All Academic, Inc. Research Logo

Info/CitationFAQResearchAll Academic Inc.
Document

An Analysis of Employees’ Recalled Role Negotiation Episodes
Unformatted Document Text:  Recalled Role Negotiation Episodes 8 generating joint benefits (Pruitt, 1983; Tutzauer & Roloff, 1988), and may be especially useful as a means to resolve role conflicts and attain goals, rewards, and role clarity (Roloff, 1987). To date, research on employee conflict or negotiation behaviors typically addresses issues such as hours, wages, and power differentials in dyadic relationships, seeking to gain insight into and the improvement of supervisory management skills (Putnam & Poole, 1987). These studies consider work conditions, complaints, supervisory style, personality differences (Roloff, 1987; Tjosvold, Morishima, & Belsheim, 1999) and performance appraisals (Grisby, 1983) without considering how an organizational role will change or information exchanges leading to role change. Yet, "it is evident that we need to conceptualize and study role negotiation in terms of the interdependent influence and negotiation strategies that newcomers and other organizational members use in the process of negotiating roles over time” (Jablin, 2001, p. 781). In an effort to understand some basic components of role negotiation behaviors, particularly those related to integrative behaviors, this study asks, RQ1: What is the relationship between employees’ report of problem-solving versus simple requests to information giving, information seeking, and logrolling in successful role negotiations? Role Negotiation Contexts According to Graen (1976) and others (e.g., Graen & Cashman, 1975; Graen & Scandura, 1987; Graen & Schiemann, 1978), supervisors differentiate in their relationships with subordinates based on employee performance, background, and trustworthiness. High LMX or “in group” relationships are characterized by mutual trust and support (Fairhurst & Chandler, 1989), working closely together with internal common goals and mutual influence (Fairhurst, 2001), and social exchanges extending beyond what is required of the employment contract (Linden, Wayne, & Stillwell, 1993), leading some to characterize these as “high quality relationships” (Fairhurst, 1993; Fairhurst, 2001; Fairhurst, Rogers, & Sarr, 1987; Deluga & Perry, 1991).

Authors: Callies, Letticia. and Miller, Vernon.
first   previous   Page 8 of 38   next   last



background image
Recalled Role Negotiation Episodes
8
generating joint benefits (Pruitt, 1983; Tutzauer & Roloff, 1988), and may be especially useful as a
means to resolve role conflicts and attain goals, rewards, and role clarity (Roloff, 1987).
To date, research on employee conflict or negotiation behaviors typically addresses issues
such as hours, wages, and power differentials in dyadic relationships, seeking to gain insight into
and the improvement of supervisory management skills (Putnam & Poole, 1987). These studies
consider work conditions, complaints, supervisory style, personality differences (Roloff, 1987;
Tjosvold, Morishima, & Belsheim, 1999) and performance appraisals (Grisby, 1983) without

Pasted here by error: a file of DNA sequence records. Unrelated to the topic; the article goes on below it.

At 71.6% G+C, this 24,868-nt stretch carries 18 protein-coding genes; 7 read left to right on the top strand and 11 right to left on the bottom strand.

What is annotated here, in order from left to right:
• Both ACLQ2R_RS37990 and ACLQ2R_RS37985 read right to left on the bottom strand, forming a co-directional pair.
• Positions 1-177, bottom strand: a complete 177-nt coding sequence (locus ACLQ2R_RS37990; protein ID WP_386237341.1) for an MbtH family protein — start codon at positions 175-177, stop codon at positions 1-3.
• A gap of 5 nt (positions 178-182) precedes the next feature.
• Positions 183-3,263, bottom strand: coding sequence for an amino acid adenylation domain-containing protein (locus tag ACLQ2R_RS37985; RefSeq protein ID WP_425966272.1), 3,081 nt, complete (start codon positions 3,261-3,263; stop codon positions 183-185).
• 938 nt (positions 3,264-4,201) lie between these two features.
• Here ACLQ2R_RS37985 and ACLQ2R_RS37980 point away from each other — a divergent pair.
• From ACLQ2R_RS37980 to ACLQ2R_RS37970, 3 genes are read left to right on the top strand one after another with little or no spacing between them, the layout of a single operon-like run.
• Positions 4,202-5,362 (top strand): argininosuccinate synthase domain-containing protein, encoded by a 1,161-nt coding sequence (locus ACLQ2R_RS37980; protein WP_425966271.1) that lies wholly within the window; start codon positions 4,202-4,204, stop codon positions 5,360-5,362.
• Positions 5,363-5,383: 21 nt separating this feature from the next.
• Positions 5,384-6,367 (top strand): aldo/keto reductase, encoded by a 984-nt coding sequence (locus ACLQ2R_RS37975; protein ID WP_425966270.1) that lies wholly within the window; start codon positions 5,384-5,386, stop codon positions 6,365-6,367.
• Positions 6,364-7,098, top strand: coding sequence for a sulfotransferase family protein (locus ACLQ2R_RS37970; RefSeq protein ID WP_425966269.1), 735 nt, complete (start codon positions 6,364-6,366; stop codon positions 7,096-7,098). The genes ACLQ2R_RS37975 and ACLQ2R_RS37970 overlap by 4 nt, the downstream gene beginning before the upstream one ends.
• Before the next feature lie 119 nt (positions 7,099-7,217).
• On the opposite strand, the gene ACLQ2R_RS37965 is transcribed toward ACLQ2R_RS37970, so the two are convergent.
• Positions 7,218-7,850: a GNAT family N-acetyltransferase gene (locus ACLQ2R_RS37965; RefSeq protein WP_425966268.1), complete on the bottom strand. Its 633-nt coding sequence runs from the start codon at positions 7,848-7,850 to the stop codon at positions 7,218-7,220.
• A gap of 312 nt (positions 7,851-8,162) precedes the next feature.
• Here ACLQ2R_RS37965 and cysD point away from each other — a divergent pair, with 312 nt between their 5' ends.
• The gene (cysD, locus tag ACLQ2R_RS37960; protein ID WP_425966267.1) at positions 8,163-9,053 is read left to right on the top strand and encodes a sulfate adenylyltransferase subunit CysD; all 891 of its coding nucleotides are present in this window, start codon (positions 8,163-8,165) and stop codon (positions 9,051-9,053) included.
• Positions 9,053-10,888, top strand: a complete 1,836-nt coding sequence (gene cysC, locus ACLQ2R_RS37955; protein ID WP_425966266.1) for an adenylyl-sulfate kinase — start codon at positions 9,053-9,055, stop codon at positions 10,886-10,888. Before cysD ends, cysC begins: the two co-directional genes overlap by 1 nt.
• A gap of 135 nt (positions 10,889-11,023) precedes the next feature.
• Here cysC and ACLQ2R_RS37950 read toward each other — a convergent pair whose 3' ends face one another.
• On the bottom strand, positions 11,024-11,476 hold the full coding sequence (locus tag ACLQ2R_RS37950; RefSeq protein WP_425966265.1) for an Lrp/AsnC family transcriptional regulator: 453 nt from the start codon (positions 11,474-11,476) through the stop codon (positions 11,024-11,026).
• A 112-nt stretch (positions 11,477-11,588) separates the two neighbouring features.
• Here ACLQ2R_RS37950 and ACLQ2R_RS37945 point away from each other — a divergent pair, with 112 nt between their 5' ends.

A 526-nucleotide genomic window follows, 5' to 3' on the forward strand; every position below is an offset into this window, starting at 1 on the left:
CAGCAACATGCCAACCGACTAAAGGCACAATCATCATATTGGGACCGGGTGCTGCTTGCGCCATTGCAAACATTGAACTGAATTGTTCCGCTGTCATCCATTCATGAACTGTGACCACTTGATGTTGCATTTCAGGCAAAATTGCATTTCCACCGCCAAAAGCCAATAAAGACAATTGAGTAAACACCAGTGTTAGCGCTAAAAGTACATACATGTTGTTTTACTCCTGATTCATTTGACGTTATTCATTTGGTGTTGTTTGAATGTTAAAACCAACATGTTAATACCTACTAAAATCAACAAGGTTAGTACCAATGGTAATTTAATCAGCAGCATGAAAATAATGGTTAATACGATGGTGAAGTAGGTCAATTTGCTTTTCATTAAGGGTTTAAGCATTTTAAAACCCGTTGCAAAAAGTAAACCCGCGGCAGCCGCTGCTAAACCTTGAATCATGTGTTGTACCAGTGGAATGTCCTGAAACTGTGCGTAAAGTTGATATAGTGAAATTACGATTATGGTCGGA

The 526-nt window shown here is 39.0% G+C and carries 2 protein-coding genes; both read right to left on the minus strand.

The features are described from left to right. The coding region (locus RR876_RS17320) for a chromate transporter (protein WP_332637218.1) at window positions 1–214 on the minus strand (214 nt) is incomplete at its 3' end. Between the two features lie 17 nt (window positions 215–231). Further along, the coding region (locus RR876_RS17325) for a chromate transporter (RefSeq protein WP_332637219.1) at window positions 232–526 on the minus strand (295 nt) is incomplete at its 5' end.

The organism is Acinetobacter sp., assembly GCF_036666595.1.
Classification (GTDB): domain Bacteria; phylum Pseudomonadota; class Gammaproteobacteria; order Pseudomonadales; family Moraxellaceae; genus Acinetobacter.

considering how an organizational role will change or information exchanges leading to role
change. Yet, "it is evident that we need to conceptualize and study role negotiation in terms of the
interdependent influence and negotiation strategies that newcomers and other organizational
members use in the process of negotiating roles over time” (Jablin, 2001, p. 781). In an effort to
understand some basic components of role negotiation behaviors, particularly those related to
integrative behaviors, this study asks,
RQ1: What is the relationship between employees’ report of problem-solving versus simple
requests to information giving, information seeking, and logrolling in successful role
negotiations?
Role Negotiation Contexts
According to Graen (1976) and others (e.g., Graen & Cashman, 1975; Graen & Scandura,
1987; Graen & Schiemann, 1978), supervisors differentiate in their relationships with subordinates
based on employee performance, background, and trustworthiness. High LMX or “in group”
relationships are characterized by mutual trust and support (Fairhurst & Chandler, 1989), working
closely together with internal common goals and mutual influence (Fairhurst, 2001), and social
exchanges extending beyond what is required of the employment contract (Linden, Wayne, &
Stillwell, 1993), leading some to characterize these as “high quality relationships” (Fairhurst, 1993;
Fairhurst, 2001; Fairhurst, Rogers, & Sarr, 1987; Deluga & Perry, 1991).


Convention
All Academic Convention can solve the abstract management needs for any association's annual meeting.
Submission - Custom fields, multiple submission types, tracks, audio visual, multiple upload formats, automatic conversion to pdf.
Review - Peer Review, Bulk reviewer assignment, bulk emails, ranking, z-score statistics, and multiple worksheets!
Reports - Many standard and custom reports generated while you wait. Print programs with participant indexes, event grids, and more!
Scheduling - Flexible and convenient grid scheduling within rooms and buildings. Conflict checking and advanced filtering.
Communication - Bulk email tools to help your administrators send reminders and responses. Use form letters, a message center, and much more!
Management - Search tools, duplicate people management, editing tools, submission transfers, many tools to manage a variety of conference management headaches!
Click here for more information.

first   previous   Page 8 of 38   next   last

©2012 All Academic, Inc.